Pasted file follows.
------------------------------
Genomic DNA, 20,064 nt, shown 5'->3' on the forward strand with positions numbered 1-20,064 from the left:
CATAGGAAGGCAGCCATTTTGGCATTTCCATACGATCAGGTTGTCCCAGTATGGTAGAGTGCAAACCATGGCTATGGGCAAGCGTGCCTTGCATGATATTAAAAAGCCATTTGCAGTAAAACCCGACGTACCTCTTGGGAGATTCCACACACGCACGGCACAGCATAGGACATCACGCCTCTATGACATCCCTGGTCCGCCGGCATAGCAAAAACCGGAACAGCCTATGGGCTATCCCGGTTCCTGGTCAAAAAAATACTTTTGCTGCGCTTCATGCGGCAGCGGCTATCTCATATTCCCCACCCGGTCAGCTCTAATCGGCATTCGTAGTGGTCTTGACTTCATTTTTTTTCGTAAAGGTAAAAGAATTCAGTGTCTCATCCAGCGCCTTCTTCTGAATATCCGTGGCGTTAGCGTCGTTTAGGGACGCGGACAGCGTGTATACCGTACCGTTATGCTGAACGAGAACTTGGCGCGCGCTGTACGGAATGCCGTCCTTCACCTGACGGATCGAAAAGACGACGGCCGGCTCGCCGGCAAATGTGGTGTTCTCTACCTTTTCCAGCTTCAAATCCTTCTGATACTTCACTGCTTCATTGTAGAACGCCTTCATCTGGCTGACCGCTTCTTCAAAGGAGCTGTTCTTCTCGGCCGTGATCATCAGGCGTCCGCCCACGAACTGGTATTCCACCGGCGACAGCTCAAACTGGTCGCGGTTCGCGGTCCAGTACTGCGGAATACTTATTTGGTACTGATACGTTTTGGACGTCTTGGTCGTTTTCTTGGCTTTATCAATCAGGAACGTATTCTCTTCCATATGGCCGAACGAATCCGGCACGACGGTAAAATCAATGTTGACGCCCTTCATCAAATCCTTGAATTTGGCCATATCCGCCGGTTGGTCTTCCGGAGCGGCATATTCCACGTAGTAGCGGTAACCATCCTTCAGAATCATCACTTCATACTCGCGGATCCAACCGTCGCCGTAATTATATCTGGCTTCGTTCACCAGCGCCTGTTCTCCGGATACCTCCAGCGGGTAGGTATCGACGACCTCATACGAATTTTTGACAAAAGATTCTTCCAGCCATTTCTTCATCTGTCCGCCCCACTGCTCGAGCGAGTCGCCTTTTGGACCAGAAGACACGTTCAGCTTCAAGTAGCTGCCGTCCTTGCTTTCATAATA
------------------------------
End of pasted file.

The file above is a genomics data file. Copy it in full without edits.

Genomic DNA, 20,064 nt, shown 5'->3' on the forward strand with positions numbered 1-20,064 from the left:
CATAGGAAGGCAGCCATTTTGGCATTTCCATACGATCAGGTTGTCCCAGTATGGTAGAGTGCAAACCATGGCTATGGGCAAGCGTGCCTTGCATGATATTAAAAAGCCATTTGCAGTAAAACCCGACGTACCTCTTGGGAGATTCCACACACGCACGGCACAGCATAGGACATCACGCCTCTATGACATCCCTGGTCCGCCGGCATAGCAAAAACCGGAACAGCCTATGGGCTATCCCGGTTCCTGGTCAAAAAAATACTTTTGCTGCGCTTCATGCGGCAGCGGCTATCTCATATTCCCCACCCGGTCAGCTCTAATCGGCATTCGTAGTGGTCTTGACTTCATTTTTTTTCGTAAAGGTAAAAGAATTCAGTGTCTCATCCAGCGCCTTCTTCTGAATATCCGTGGCGTTAGCGTCGTTTAGGGACGCGGACAGCGTGTATACCGTACCGTTATGCTGAACGAGAACTTGGCGCGCGCTGTACGGAATGCCGTCCTTCACCTGACGGATCGAAAAGACGACGGCCGGCTCGCCGGCAAATGTGGTGTTCTCTACCTTTTCCAGCTTCAAATCCTTCTGATACTTCACTGCTTCATTGTAGAACGCCTTCATCTGGCTGACCGCTTCTTCAAAGGAGCTGTTCTTCTCGGCCGTGATCATCAGGCGTCCGCCCACGAACTGGTATTCCACCGGCGACAGCTCAAACTGGTCGCGGTTCGCGGTCCAGTACTGCGGAATACTTATTTGGTACTGATACGTTTTGGACGTCTTGGTCGTTTTCTTGGCTTTATCAATCAGGAACGTATTCTCTTCCATATGGCCGAACGAATCCGGCACGACGGTAAAATCAATGTTGACGCCCTTCATCAAATCCTTGAATTTGGCCATATCCGCCGGTTGGTCTTCCGGAGCGGCATATTCCACGTAGTAGCGGTAACCATCCTTCAGAATCATCACTTCATACTCGCGGATCCAACCGTCGCCGTAATTATATCTGGCTTCGTTCACCAGCGCCTGTTCTCCGGATACCTCCAGCGGGTAGGTATCGACGACCTCATACGAATTTTTGACAAAAGATTCTTCCAGCCATTTCTTCATCTGTCCGCCCCACTGCTCGAGCGAGTCGCCTTTTGGACCAGAAGACACGTTCAGCTTCAAGTAGCTGCCGTCCTTGCTTTCATAATA